Recent advances made in information- and communication technology have made us accustomed to having the world at our fingertips. We are able to fulfill our social obligations, attend meetings, book holidays, do our tax returns, tend to banking transactions, shop the latest trends and view the most recent listed properties – all with the click of a button and from the comfort of our own home or office. Global computerisation and digitalisation have taken the world by storm and it begs the question: Will the South African legal system sink or swim?
In an attempt to address this question, the President of the Republic of South Africa signed into law the Electronic Deeds Registration Systems Bill on 2 October 2019. However, upon closer inspection, it becomes quite clear that the Electronic Deeds Registration Systems Act, Act 19 of 2019 (hereinafter referred to as “the Act”) is merely a preliminary life-jacket.
This article will delve deeper into the Act itself, focusing on its most important aspects, its advantages and promises for the future.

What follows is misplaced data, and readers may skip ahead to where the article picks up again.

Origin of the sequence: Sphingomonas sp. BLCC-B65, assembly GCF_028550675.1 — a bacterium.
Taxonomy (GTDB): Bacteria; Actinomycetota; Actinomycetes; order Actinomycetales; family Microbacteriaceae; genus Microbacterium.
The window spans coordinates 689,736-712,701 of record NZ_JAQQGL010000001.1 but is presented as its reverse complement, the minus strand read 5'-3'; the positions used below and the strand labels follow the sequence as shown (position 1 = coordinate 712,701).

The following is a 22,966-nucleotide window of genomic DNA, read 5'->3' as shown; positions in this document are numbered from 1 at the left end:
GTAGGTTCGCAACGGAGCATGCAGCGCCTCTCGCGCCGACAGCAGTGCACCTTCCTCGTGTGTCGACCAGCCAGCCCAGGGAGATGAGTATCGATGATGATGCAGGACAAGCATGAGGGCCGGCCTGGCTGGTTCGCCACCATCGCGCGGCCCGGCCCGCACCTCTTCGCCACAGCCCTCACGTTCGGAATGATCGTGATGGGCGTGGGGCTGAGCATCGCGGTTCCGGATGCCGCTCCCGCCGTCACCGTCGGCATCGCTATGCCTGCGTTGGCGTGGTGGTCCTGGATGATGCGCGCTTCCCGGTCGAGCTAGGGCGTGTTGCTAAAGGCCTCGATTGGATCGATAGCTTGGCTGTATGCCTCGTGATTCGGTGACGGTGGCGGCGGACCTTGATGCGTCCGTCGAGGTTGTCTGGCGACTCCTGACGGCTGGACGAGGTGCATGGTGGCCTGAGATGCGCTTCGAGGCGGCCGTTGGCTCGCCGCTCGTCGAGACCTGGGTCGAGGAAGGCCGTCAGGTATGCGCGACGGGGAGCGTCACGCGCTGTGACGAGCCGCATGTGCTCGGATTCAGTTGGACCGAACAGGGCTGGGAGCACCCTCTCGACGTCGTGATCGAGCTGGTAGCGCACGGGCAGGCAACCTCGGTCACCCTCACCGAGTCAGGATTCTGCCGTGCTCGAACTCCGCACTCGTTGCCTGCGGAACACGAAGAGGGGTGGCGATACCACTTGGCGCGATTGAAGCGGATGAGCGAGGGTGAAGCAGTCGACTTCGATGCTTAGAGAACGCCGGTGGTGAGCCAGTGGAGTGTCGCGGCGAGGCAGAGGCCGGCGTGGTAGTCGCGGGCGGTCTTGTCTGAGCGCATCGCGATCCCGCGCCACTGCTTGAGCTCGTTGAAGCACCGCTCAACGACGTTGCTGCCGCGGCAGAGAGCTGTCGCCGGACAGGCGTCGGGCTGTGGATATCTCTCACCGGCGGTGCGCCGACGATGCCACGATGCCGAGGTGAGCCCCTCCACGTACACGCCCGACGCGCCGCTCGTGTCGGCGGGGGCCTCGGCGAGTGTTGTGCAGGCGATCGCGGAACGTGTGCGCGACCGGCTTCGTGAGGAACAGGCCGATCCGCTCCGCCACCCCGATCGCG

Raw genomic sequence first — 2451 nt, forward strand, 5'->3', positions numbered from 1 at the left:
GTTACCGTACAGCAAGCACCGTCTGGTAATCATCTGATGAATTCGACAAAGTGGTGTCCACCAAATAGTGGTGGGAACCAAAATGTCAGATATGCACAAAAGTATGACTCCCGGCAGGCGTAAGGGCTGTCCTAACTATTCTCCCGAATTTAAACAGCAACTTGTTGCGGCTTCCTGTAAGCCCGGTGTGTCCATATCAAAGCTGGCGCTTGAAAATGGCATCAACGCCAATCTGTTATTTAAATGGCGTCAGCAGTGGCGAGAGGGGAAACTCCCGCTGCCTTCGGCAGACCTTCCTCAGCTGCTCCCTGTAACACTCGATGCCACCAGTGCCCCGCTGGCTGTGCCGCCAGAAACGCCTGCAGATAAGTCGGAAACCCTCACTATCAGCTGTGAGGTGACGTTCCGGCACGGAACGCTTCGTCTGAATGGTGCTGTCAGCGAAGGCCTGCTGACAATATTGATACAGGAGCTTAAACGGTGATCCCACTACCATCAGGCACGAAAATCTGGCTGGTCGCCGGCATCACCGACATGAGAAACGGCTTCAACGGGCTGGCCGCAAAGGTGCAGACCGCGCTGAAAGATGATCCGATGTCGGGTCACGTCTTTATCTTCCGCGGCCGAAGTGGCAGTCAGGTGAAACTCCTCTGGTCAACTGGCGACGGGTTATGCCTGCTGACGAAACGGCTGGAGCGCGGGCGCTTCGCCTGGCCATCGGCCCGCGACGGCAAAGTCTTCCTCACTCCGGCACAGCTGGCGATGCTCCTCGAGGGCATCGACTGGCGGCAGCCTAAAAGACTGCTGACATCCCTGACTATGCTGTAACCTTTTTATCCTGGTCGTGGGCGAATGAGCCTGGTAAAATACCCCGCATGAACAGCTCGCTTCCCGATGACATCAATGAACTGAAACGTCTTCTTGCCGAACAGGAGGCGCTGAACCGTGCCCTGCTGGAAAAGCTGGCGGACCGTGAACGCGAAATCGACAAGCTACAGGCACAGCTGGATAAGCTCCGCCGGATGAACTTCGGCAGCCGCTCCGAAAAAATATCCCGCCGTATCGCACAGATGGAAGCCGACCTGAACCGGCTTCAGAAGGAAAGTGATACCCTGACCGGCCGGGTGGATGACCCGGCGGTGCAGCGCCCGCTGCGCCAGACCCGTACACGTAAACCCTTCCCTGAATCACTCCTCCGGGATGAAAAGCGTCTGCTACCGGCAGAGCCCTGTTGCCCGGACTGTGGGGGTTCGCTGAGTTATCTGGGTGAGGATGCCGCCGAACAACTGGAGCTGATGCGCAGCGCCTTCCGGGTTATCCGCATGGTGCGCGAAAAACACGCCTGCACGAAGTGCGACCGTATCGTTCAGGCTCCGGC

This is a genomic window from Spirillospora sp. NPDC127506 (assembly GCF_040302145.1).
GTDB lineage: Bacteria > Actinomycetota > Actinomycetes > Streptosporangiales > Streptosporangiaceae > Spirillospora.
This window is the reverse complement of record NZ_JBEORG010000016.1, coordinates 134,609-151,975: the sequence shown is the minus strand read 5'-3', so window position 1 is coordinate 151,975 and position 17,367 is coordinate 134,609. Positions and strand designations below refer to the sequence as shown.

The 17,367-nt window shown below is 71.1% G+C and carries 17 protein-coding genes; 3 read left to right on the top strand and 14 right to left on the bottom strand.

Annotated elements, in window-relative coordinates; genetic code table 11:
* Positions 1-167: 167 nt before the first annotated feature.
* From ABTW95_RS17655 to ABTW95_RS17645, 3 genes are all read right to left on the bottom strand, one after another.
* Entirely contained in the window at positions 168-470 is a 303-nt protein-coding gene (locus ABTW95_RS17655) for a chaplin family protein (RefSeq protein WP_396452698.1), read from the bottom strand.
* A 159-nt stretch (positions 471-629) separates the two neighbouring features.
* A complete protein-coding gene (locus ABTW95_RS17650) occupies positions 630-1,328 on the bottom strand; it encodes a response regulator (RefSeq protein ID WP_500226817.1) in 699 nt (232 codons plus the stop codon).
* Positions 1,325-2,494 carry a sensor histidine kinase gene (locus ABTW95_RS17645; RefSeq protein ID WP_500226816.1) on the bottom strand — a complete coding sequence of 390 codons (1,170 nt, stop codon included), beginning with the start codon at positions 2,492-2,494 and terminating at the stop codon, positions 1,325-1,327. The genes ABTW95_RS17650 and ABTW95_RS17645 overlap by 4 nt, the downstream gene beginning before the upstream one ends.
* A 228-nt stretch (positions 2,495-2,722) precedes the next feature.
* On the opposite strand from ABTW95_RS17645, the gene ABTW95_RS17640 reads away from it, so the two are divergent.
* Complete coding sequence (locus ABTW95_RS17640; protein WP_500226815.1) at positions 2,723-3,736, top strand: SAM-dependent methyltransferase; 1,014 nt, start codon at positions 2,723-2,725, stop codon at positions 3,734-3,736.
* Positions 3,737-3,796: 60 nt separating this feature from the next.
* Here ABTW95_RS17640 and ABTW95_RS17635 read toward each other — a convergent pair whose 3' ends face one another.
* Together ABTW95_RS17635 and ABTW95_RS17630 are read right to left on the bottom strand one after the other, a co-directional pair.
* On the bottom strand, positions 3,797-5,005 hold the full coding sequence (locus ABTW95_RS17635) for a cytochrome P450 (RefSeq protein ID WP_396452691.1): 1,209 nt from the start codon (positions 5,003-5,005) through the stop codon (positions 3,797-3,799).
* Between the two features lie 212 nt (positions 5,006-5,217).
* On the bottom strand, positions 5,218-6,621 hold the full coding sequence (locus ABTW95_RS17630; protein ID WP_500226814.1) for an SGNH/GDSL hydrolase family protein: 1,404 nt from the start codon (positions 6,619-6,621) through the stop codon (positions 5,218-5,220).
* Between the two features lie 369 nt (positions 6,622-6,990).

The Act: Important aspects
According to its preamble, the Act aims to provide for electronic deeds registration while having regard to legislation regulating electronic communication and transactions (i.e the Electronic Communications and Transactions Act, Act 25 of 2002) and to provide for matters connected therewith. The act merely envisages the facilitation and development of an entirely electronic deeds registration system (also known as the e-DRS).
In order to achieve its objectives, section 2 of the Act empowers and instructs the Chief Registrar of Deeds (“the Chief Registrar”) to develop, establish and maintain the e-DRS using information and communication technologies for the preparation, lodgement, registration, execution and storing of deeds and documents. The Chief Registrar may, after consultation with the Regulations Board referred to in section 9 of the Deeds Registries Act, Act 47 of 1937 (“the Deeds Registries Act”), issue directives for inter alia